Institute Institute Facilities
Garden with indicator plants

Garden with indicator plants

Between the university buildings at Herrenhäuser Str. 2 and 2A lies a garden whose diversity and colourfulness invite you to discover, explore and linger from spring to autumn. In 1976, Prof. Dr. Franz H. Meyer developed a teaching garden with location-indicating plants. The indicator values for moisture, reaction and nitrogen content of the soil developed by Prof. Dr. Heinz Ellenberg served as an ordering system.

Foto: Indicator plants garden Foto: Indicator plants garden Foto: Indicator plants garden
The indicator plant garden of the IUP in July 2017. Easy-to-read signs explain the indicator value combinations of the plant species on 24 beds.

For the planting of the indicator plant garden, wild-growing, predominantly perennial plant species with narrow site amplitudes were selected in Germany and compiled into 24 combinations of the previously mentioned indicator values.

Prostrate speedwell - Veronica prostrata

On the basis of this information, garden visitors can find out about the typical site preferences of all the species presented (in the 'open landscape', not in the garden!). Even though many plant species growing alone tolerate a wide range of different environmental conditions and thrive best with an average water and nutrient supply (auto-ecological optimum), the range of tolerated environmental conditions shifts and shrinks under competition with other species (syn-ecological optimum). This leads to the fact that we can distinguish, for example, drought and wetness pointers, acidity and lime pointers, leanness and nitrogen pointers.

Alpine aster - Aster alpinus

Rudolf Thinius, gardener at the Institute for Landscape Management and Nature Conservation from 1975 to 2006, created the garden. His successor Christiane Hausmann created raised beds filled with gravel and sand from 2006 onwards as a location for drought-tolerant plants; foils helped to establish moist to wet areas. The grid of slab paths is explained in a showcase; it demarcates the beds from one another and allows access to all species.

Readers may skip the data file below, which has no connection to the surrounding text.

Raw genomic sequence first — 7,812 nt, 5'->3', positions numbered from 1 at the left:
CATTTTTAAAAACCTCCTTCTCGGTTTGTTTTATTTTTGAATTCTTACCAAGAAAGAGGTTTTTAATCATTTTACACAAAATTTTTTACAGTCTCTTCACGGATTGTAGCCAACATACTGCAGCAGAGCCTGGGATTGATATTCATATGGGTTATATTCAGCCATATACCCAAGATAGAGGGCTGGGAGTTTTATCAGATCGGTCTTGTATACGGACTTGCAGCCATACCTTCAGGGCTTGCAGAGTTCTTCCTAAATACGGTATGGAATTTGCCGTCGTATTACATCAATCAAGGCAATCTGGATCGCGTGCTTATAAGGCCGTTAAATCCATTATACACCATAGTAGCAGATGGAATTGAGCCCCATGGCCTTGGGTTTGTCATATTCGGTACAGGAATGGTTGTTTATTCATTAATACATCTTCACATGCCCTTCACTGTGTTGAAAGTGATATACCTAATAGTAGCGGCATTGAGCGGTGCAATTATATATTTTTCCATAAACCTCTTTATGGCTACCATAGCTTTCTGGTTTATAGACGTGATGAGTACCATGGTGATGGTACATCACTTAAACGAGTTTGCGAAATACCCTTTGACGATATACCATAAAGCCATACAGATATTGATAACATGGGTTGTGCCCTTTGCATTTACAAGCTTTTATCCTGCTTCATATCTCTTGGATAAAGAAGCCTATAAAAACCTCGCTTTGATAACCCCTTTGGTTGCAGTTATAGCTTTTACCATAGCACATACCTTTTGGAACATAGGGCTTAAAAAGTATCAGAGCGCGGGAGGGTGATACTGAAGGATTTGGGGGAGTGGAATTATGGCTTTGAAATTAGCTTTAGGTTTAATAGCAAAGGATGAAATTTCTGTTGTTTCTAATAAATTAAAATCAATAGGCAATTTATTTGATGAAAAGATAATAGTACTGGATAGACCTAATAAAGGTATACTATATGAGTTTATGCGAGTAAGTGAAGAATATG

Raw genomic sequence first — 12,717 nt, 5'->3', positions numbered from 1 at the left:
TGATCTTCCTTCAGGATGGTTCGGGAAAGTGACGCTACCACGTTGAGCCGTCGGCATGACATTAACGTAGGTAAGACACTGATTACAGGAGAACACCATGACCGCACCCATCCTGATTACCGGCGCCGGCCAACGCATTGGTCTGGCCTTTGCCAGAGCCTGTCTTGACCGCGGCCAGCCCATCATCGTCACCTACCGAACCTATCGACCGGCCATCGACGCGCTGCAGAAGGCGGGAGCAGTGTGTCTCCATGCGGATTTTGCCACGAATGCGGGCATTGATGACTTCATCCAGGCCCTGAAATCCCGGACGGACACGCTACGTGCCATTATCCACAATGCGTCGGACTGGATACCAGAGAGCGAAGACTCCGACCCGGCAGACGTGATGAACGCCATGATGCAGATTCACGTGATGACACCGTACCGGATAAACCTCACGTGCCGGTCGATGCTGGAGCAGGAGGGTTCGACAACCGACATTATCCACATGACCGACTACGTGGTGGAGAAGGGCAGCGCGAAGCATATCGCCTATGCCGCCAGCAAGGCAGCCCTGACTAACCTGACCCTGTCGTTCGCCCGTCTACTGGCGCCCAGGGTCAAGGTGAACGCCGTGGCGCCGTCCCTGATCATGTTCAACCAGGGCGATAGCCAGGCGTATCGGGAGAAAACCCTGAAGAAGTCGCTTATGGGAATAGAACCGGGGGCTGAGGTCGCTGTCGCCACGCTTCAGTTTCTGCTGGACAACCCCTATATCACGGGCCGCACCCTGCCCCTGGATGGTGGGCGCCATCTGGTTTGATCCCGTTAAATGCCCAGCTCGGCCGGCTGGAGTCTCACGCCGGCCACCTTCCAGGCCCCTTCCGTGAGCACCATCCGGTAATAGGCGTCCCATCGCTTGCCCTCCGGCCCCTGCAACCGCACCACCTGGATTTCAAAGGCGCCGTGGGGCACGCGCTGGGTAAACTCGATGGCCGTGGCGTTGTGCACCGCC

The plant material needed to establish the garden was supplied by the neighbouring Berggarten, the Botanical School Garden Burg, the wild perennial garden of the University of Veterinary Medicine and many botanical gardens from all over Germany. In addition, teachers and students brought and still bring plant species from their travels. Just five years after its foundation, the indicator plant garden was in a respectable condition and has since provided material for lectures, identification exercises and self-study.

Learning and working

Today, more than 500 species grow in the beds. About a third of them are on the Red List of endangered plant species in Lower Saxony. Around 100 other species can be found in the garden's edge area. Here, typical northern german habitats such as grey dune, salt marsh and moor are presented. The south-facing edge is home to species suitable for planting in sunny areas.

Identify plants

Since 2001, the Institute for Environmental Planning has participated with its indicator plant garden in the campaign  "Offene Pforte – Gärten in und um Hannover",  and school classes are also welcome guests. In 2010, the Mitteldeutscher Rundfunk (MDR) radio station visited and presented the indicator plant garden to its viewers. 

The indicator plant garden is open to all interested people for independent exploration on weekdays as long as the university buildings are open. It is accessed via the main entrance at Herrenhäuser Straße 2. Guided tours can be arranged.

Explanatory symbols of the indicator plant garden

Contact person

Dipl.-Ing. Christiane Hausmann
Dipl.-Ing. Christiane Hausmann

Scientific conception

Prof. Dr. Rüdiger Prasse
Prof. Dr. Rüdiger Prasse